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Found 61 results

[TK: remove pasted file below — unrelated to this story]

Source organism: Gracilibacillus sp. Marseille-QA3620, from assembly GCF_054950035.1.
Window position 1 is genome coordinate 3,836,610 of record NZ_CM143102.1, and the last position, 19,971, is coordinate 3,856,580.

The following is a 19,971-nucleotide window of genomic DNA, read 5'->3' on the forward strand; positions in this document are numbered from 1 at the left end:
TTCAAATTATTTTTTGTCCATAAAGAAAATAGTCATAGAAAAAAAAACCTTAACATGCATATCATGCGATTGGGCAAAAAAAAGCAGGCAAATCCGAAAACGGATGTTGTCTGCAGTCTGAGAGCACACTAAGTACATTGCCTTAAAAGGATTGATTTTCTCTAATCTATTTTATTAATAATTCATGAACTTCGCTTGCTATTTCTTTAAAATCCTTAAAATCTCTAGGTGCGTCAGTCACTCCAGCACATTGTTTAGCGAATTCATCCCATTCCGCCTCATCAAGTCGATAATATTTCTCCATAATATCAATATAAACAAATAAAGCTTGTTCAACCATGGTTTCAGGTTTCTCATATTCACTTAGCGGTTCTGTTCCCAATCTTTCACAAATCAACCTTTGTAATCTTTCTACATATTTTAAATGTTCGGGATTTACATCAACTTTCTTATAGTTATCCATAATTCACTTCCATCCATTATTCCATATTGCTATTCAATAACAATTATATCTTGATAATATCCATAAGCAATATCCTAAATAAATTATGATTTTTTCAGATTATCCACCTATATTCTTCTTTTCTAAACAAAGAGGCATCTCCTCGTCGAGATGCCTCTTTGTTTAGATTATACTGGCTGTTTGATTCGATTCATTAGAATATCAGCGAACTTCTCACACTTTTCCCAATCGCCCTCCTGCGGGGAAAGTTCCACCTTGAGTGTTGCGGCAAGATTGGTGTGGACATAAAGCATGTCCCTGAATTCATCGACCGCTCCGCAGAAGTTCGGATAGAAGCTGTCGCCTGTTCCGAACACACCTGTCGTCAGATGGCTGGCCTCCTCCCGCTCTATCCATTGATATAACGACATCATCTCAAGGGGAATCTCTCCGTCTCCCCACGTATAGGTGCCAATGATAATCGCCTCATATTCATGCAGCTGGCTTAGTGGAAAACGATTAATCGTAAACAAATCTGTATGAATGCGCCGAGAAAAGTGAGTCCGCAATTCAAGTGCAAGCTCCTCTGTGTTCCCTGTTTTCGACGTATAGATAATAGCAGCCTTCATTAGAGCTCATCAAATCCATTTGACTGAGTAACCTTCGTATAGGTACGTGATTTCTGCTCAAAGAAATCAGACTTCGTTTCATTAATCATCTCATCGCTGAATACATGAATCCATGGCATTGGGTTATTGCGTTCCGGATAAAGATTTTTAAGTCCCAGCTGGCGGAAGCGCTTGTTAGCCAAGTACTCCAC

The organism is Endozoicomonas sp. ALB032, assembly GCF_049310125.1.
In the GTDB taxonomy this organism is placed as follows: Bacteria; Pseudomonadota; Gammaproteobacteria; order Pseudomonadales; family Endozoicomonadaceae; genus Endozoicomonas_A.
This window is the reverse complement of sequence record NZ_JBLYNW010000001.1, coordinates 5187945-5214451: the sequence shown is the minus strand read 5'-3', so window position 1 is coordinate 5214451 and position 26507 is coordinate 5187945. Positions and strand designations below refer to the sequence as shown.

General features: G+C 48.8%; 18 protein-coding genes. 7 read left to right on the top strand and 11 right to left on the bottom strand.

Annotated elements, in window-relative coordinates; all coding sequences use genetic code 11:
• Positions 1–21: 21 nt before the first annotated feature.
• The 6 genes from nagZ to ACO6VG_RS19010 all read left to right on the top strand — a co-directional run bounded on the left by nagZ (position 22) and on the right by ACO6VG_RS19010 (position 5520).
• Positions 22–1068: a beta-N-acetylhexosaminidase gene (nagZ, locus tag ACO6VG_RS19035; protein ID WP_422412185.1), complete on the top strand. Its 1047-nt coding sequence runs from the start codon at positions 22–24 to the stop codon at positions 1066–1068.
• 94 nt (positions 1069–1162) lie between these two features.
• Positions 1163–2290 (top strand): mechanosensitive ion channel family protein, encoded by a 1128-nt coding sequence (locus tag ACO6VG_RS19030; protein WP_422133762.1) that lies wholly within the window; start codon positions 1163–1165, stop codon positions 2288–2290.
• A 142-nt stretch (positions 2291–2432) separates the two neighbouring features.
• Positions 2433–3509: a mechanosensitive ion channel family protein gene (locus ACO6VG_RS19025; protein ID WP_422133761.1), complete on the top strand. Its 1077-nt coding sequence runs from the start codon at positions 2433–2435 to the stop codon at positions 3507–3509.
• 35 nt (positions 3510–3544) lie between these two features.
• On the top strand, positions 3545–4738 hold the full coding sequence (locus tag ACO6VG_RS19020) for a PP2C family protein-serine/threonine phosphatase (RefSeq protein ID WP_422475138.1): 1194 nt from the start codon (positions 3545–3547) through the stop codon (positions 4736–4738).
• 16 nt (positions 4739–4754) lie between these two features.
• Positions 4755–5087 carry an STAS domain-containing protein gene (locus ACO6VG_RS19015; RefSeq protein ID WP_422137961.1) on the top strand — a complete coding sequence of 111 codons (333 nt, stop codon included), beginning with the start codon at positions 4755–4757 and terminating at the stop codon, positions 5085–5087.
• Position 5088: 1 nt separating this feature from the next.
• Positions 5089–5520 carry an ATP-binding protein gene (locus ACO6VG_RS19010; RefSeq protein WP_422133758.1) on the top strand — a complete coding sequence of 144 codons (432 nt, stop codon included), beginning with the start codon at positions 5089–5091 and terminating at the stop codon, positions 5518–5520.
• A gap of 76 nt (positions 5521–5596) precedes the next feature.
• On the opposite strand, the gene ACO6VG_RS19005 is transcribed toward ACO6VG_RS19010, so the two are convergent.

1. Hello fellow Eurobrickers, Please let me introduce my latest MOC. The Scania P220 Skiploader...... This project started about two or so years ago. It had a stop, start, rocky road to completion! I had the idea and desire to build this for a long time before I eventual got round to it. I set myself a few goals for the model. These were: Functional skip loading capabilities. Steering. Suspension. Fake engine. Working stabilisers on the rear. Detailed interior. Model Team styling. Scaled as best I can to the real Scania. That being said, lets find out if these goals were met..... Functional Skip Loading Capabilities. I think this worked out pretty well. I wanted a manual operation as opposed to Power Functions etc. the main arms are rotated via the black 20 tooth double bevel gears on the sides. They are connected, so both sides will activate both linear actuators. The new longer actuators helped a lot here! The arm extension is done separately by the black 12 tooth double bevel gears. These are independent from one another and drive the gear racks via worm gears so they stay up when raised. The gear racks and housing are a near perfect length, however I found trying to work out the geometry a bit difficult due to the angle of the rear end and stabilisers. And the some what chunky design of the rack housing piece. Here is a funny little GIF showing the motion in action! Steering Yep. Pretty standard in the Technic forum. Nothing more than the good old gear rack actuated by the black bevel gear on top. The turn radius is also standardly large for a Lego model. Suspension I learned a lesson with this one. Model Team style trucks are a little too heavy for the standard hard shocks. I started with independent wish bone and one shock on each front wheel, but soon found out I needed to beef it up with two shocks per wheel when the cab started taking shape. The rear is nothing special. I believe it's a live floating axel? Let me know if my terminology is wrong. This was done using the Unimog ball joint pieces and two yellow hard shocks. The rear suspension is a lot stiffer than the front due to the angle of the shock mounting. Another con for suspension on a model like this is that there is not much space between the wheels and the mud guards, rendering the suspension pretty useless. Fake engine The fairly recent (at least for me) development of fake engines has made squeezing them in a model much easier. I originaly planned to use the Technic piston parts, but this solution is way more elegant. I don't know if the real truck has a v6. But I'm not overly picky on this particular detail. You can also see in the below image where I had to add the extra shocks on the front suspension. A far less elegant solution than the engine, but I didn't fancy a complete re-design! . The pistons are attached to the rear wheels via a differential housed in the ball joint. Here you can see the whole drive train. Working stabilisers on the rear. This part went through countless iterations. My original goal was to make them mechanical using the small linear actuators, but I couldn't find a way to make them small enough to fit with the scale. In the end I decided to make them brick built and to rely on friction keeping them in place. To that end, they are merely aesthetic and have no real function at all. This image shows the basic construction. Note in the real model, I used elastic bands stretched around the rail pieces to aid friction. Detailed interior. I think this came out pretty well. My only criticism would be the amount of black used. Maybe it's my photography skills, but it makes it hard to see the finer details. Here are some pictures for you to decide. Model Team Styling. I'm quite happy with how this model turned out. I had a lot of fun adding all the details and refining the shapes. Especial the front grill, which I really wanted to capture the look of real truck. I'm particularly happy with the head lights. The slight angle was a pleasure to figure out. And the door handles were also a fun little detail to work on. I just wish I could hide the studs on the side of the doors, but maybe it gives a 'Lego feel' I'll let you be the judge of the outcome! Scaled as best I can to the real Scania. So here we are at the last goal. I think it turned out to be about 1:17 scale. In my eyes it's a fairly good recreation of the Scania P220. There are a few bits that could be better, but hey, at the end of the day it's Lego! In conclusion As mentioned before, I had a lot of fun building this. There are a few added bonus points for the tilting cab, opening doors, fold down ladders on the side and a little opening compartment on the right side behind the cab. I usually build a large portion digitally while building with physical bricks, but in this project I kept LDD to a minimum, only serving as a file to keep for the future. There were also a few lessons learned along the way. I think I'll omit the suspension on my next adventure! But I certainly have a list of projects. My only wish is that I had more time..... hope you enjoyed the post. I'll leave you with some pictures. This link will take you to the Scania brochure I used for reference. This link will take you to my Brickshelf page with the file. As always, thanks for looking and constructive feedback welcome.